"Without the foundation, you can't think outside of the box."
Written by Jennifer Tatum-Cotamagana, Nonfiction MFA
Photography by Jacob Boll
Ronald Gresham’s love for audio began at the age of 12, when he asked his father for a PA system for Christmas. His father bought him a Sheer Vocal Master PA and Gresham began recording local bands and providing the sound for family reunions and church gatherings, making fifty dollars a session, showing his entrepenuerial spirit from a very young age.
He got his first big break in the business playing a game of baseball. An avid baseball player in college, his father told him that there probably wasn’t a career in baseball and that he should go to a company picnic for a local recording studio, where his father was trying to line a job up for Gresham. Gresham was picked last for the team and he was put in right field. When the first ball went flying through the air, Gresham went flying through the field, catching the ball at second and getting the out at first base. His teammates took notice. Every ball that flew into the air, whether it was headed to right field or not, Gresham was running after it. He was soon moved to the shortstop position and at the end of the game, he was offered a job.
This is Ronald Gresham’s story. He is persistent and determined and no job is too small or insignificant for him. He knew very little about recording studios when he was given his first job, his boss asked him if he knew how to plug in a mic and he said "No." His boss said, “In this business, people will pretend that they know. It’s a good thing you said you didn’t know.” This same boss made him thread a tape 60 times with both hands. Then 60 times with his right hand. Then 60 times with his left hand.
As the gopher in another studio, he cleaned and organized his boss’ desk and “Q-tipped the consoles” of the studio equipment. About this, he laughs, “If you can clean good, you’re gonna’ lay clean tracks.”
He also brought food to people in the studio, but he didn’t just bring the food. He draped a white t-shirt over his arm, tied a bow to the t-shirt and addressed clients and staff by name. He played the part of caterer. These experiences have stayed with him and have influenced how he views the audio recording profession and how he teaches what he knows to his students.
“When I teach kids something new, we do everything at least ten times. Every time you come back in [to the classroom], we do it again,” says Gresham. “A lot of things about this business are repetitive. You can’t forget it.” He recognizes the “doers from the dabblers,” the students who are very interested and engaged in the classroom, the students who are always wanting to learn more and are willing to put in the time to learn about the equipment and the inner-workings of the studio.
“I don’t treat my students as students. I treat them as student engineers,” he says, and “I like to give them responsibility,” and say to them, “Okay, so now you know. You’re going to be doing this.”
And for Gresham, it is about knowing the basics, about knowing how to plug in a microphone. “Everyone wants to be sitting at the desk. But recording isn’t about sitting at the desk. It’s about how you set everything up. Anybody can push a button, but not everyone can set everything up.” He encourages his students to be hands on and to learn everything there is to know about a recording studio, so that when they go into any space, they know what they’re doing. “This business is about detail,” and he tell his students, “If you don’t get good, guess who’s gonna’ take your job?” and he laughs and points to his chest and says, “Me.”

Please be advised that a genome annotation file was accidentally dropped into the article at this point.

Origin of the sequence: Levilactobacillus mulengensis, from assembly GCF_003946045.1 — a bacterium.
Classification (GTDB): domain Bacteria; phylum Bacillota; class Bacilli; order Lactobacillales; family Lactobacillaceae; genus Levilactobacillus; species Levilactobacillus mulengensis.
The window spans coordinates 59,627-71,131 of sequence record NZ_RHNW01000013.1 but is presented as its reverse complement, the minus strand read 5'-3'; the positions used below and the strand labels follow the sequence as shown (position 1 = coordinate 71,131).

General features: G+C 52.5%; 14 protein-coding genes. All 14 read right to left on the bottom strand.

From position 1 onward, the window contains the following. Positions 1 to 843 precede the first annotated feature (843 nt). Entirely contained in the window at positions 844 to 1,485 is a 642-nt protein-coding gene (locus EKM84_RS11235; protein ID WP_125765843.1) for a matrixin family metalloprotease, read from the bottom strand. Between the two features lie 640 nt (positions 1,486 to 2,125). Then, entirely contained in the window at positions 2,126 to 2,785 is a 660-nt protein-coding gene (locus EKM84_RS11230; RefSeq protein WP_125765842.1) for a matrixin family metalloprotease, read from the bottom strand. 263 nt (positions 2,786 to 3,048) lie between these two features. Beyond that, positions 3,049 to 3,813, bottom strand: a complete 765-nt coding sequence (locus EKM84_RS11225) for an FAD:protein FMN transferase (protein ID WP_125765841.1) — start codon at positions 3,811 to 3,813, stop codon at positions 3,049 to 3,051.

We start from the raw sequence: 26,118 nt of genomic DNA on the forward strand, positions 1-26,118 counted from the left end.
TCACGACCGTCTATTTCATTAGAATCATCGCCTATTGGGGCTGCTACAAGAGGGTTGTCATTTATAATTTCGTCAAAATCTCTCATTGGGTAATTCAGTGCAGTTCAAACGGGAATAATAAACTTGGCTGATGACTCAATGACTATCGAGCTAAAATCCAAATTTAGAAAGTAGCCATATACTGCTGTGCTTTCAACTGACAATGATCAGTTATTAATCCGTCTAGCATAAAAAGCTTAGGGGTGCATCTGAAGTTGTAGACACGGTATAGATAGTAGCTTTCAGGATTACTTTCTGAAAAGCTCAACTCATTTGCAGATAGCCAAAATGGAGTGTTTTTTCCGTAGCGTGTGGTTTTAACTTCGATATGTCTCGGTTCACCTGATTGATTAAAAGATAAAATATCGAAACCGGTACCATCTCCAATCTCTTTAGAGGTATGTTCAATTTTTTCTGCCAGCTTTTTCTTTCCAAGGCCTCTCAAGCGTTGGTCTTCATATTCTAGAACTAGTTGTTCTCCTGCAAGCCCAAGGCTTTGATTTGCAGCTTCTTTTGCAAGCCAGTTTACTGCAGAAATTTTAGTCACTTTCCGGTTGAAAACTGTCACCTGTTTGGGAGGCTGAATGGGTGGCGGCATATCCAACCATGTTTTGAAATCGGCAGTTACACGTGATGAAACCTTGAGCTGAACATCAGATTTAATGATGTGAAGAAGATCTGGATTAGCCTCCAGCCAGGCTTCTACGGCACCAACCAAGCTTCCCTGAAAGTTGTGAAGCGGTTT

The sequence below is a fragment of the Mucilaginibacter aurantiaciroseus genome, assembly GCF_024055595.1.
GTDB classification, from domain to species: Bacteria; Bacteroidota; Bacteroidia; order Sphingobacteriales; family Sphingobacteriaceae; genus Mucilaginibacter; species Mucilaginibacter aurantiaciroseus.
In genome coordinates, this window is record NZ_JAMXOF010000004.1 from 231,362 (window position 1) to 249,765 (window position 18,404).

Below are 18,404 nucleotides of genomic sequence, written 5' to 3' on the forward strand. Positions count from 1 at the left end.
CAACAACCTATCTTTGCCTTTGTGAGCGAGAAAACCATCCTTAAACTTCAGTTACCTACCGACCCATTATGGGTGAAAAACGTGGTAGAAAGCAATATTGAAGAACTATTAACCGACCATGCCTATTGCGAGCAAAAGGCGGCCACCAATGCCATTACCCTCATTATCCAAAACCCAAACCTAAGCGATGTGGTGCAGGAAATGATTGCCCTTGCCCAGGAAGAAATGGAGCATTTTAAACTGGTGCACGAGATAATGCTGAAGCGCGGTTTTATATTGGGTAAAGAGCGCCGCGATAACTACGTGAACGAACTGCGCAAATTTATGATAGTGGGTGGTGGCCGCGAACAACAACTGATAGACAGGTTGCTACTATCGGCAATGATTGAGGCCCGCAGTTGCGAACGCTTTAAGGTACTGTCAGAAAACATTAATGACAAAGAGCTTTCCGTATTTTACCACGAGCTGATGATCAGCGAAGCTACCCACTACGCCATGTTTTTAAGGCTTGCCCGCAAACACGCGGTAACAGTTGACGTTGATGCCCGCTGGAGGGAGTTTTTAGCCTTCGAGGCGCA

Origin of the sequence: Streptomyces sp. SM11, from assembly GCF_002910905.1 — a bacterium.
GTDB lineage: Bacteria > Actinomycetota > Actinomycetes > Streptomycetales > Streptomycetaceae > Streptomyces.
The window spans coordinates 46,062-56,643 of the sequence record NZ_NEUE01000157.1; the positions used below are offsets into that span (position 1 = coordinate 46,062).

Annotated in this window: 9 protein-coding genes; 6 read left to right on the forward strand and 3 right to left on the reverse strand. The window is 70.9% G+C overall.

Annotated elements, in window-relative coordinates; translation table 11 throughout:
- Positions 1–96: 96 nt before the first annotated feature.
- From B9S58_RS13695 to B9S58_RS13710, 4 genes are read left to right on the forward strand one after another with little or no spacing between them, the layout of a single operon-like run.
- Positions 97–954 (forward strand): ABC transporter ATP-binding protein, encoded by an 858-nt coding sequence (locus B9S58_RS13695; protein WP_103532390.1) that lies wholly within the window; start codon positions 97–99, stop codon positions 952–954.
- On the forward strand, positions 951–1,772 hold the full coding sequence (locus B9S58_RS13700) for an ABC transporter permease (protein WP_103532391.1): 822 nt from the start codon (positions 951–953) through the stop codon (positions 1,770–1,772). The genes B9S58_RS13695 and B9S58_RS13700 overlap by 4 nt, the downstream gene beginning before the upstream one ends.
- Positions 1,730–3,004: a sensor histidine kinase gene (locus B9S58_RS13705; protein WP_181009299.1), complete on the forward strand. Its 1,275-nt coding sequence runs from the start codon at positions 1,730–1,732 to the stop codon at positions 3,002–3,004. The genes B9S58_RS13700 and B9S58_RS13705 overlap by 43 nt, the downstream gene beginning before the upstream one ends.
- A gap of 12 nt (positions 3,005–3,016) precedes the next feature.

Gresham has a one on one, face to face, person to person relationship with his students. “I treat them like people.” He doesn’t look down on his students or assume that he is smarter, but he knows that he has the ability to teach them the skills that they will need to be successful in the business.
“When my students leave here, I want them to know how to plug up with something, know how to plug in a mic.”
This is Gresham's fifth year at Columbia, and he is consistently learning new things from his students, being surprised by them and says that, that, “Is the whole ball of wax. That’s the beauty of it [teaching]. It’s give and take.” He believes that if you aren’t learning anything then there’s no reason to be teaching. His mother told him when he was young that he would be a teacher and he never believed her and spent much of his early career working with large TV Stations like WGN Chicago and with corporations like McDonalds and Coke. He also spent a long time working from remote trucks recording sporting events for The Magic and The Chicago Bulls. About his first interview at Columbia, he recalls that he only had a marker and a bulletin board, no PowerPoint, no fancy images to share. He didn’t know at the time that Columbia College was building their remote truck and he did his entire presentation on his recent experience with The Orlando Magic and working from a remote truck. He got the job.
Originally from Chicago, but at the time, living in Orlando, he had no intention of returning to the cold Chicago weather, but decided that it was a great opportunity and he says that the ultimate reason for staying was his students. “When you know these cats have retained knowledge, I think that’s really cool.”
To his students he says you need three things: to listen, to be humble and a foundation. “Without the foundation, you can’t think outside of the box.”